To the west of the rift, the central highlands of Kenya continue (with isolated mountains up to 4,300 m high), until the country drops to the basin of Lake Victoria in the far west (in which, in addition to Kenya, Tanzania and Uganda also have a share). The northwest and north of Kenya is occupied by table land. The capital of Kenya, Nairobi, lies east of the East African Rift on the Athi Plain at 1 670 m altitude.
Kenya is a presidential republic on the basis of the 2010 Constitution and is headed by the President (Uhuru Kenyatta, since April 2013). He is in charge of both the government and the armed forces. The president is elected directly for a term of five years (one-off re-election possible).
The legislative power lies with the National Assembly and the Senate. The National Assembly has 349 MPs, of whom 290 are directly elected by the people for a term of five years and 59 are appointed by the President. The Senate has 67 members, of whom 47 are also elected every five years and 20 are appointed. The Kenyan state is divided into 47 districts.
Although Kenya is the most efficient economy in East Africa, more than half of the population lives below the poverty line. The crisis that followed the elections in December 2007 only temporarily dampened Kenya’s economic prospects.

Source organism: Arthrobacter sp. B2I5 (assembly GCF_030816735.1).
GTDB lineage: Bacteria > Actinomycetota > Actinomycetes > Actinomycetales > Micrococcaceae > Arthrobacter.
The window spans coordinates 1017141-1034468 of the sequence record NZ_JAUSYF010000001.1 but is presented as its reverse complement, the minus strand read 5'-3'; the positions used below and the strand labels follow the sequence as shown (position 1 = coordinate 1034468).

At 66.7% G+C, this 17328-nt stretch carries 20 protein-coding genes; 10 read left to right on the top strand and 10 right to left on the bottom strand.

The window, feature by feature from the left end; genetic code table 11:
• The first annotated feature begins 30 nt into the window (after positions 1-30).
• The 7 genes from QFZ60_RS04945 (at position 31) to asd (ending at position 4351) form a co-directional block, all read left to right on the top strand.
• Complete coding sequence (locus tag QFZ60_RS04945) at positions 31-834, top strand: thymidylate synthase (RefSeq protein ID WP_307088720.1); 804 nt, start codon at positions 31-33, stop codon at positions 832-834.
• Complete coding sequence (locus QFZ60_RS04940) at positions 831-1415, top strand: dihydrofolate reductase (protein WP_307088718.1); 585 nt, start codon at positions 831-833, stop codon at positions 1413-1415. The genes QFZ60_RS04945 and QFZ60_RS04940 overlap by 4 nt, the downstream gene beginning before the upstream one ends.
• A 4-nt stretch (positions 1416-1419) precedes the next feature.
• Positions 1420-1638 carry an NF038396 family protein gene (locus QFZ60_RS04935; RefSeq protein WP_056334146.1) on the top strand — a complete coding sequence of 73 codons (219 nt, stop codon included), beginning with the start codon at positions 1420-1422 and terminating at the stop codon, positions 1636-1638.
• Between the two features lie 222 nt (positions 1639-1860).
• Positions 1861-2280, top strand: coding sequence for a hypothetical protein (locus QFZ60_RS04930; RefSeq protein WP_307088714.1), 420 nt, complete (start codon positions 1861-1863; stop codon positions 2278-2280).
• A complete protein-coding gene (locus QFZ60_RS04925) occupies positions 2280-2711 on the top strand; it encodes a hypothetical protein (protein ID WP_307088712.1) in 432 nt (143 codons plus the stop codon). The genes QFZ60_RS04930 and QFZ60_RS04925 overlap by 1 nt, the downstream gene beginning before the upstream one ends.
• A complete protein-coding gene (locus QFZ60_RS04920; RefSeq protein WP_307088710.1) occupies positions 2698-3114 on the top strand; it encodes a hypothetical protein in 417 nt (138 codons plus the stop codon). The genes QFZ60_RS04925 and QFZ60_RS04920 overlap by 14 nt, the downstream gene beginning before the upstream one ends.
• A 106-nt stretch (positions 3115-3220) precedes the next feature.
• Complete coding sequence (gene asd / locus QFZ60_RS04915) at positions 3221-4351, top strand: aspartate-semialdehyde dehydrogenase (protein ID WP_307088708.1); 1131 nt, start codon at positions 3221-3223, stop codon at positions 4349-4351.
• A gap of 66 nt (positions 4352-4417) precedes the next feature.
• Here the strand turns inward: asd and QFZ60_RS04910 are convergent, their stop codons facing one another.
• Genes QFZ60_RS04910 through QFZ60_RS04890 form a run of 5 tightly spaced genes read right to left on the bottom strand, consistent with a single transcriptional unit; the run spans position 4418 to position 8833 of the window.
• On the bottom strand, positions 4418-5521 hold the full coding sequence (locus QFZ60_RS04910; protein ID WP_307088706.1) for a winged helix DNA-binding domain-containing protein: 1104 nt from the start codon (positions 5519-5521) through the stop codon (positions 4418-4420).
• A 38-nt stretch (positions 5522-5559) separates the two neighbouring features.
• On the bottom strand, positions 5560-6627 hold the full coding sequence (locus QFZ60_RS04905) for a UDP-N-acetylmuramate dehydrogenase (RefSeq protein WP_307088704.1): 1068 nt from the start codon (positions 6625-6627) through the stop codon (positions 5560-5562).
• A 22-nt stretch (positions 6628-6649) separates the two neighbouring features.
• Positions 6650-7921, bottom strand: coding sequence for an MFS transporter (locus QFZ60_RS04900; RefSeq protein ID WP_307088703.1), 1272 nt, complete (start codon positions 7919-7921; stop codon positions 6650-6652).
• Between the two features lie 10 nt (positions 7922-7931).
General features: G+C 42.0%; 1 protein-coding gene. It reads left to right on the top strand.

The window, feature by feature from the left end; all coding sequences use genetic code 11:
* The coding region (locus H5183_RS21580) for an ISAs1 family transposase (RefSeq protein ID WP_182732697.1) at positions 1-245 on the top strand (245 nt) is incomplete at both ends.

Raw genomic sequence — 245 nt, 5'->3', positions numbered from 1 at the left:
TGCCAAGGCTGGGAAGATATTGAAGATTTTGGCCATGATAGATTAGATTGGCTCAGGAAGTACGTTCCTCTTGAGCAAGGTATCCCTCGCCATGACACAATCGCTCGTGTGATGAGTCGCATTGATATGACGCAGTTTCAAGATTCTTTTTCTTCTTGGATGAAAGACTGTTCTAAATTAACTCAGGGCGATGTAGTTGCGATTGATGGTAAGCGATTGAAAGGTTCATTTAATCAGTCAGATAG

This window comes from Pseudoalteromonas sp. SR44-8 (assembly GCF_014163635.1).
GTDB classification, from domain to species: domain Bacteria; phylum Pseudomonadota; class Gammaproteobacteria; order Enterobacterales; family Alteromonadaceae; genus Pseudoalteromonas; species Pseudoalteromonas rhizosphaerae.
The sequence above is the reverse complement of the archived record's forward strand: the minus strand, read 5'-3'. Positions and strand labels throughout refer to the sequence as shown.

With a 55 % share of gross domestic product (GDP), services are now the most important sector. Tourism is an important source of foreign exchange income for Kenya, accounting for around one and a half million holidaymakers a year.
Agriculture accounts for over a quarter of the country’s gross domestic product (GDP). Almost eight percent of Kenya’s land is available for agriculture. Almost three quarters of the working population are employed in this sector. The most important agricultural products are tea and coffee, which are grown for export in large farms, as well as cotton, sugar cane and vegetables (beans, peas). For their own needs, small farms grow cereals, beans, sweet potatoes, manioc and bananas. The dairy industry is particularly important in cattle breeding. Fishing in the inland waters rich in fish serves the population’s self-sufficiency.
Industry (17% of GDP) has been growing continuously since the beginning of the 1990s and concentrates on processing domestic raw materials, producing mainly textiles, paper and tobacco products, cement, chemical products, machinery and vehicles. Kenya has deposits of soda ash, iron ore and gold. The main customers are Uganda, Great Britain, Tanzania, the USA and the Netherlands.
Kenya imports mainly machinery, petroleum, iron, steel and pharmaceutical products. The main trading partners for imports are India, China, the United Arab Emirates, South Africa and Saudi Arabia.
Kenya has a road network of about 65 000 km, of which about 7 800 km are paved. There are about 3 000 km of rail available, the most important being the line between Mombasa and Nairobi. Both cities have international airports. The currency is the Kenyan Shilling (= 100 cents).